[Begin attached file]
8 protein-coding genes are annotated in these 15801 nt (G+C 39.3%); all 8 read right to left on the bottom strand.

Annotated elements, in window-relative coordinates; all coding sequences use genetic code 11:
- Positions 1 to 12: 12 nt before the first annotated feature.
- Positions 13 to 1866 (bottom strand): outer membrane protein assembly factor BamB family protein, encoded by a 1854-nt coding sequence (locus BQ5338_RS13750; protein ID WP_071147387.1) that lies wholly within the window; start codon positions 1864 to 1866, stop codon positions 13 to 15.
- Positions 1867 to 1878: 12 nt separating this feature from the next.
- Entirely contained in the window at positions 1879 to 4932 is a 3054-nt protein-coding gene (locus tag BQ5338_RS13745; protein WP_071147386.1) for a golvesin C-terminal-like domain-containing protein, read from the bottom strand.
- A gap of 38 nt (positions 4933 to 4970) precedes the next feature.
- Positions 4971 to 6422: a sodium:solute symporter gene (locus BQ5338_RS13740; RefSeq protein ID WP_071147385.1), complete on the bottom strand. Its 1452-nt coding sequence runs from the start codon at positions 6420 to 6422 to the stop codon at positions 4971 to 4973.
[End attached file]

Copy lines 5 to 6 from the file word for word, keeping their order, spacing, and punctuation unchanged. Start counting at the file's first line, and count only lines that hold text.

- Positions 1867 to 1878: 12 nt separating this feature from the next.
- Entirely contained in the window at positions 1879 to 4932 is a 3054-nt protein-coding gene (locus tag BQ5338_RS13745; protein WP_071147386.1) for a golvesin C-terminal-like domain-containing protein, read from the bottom strand.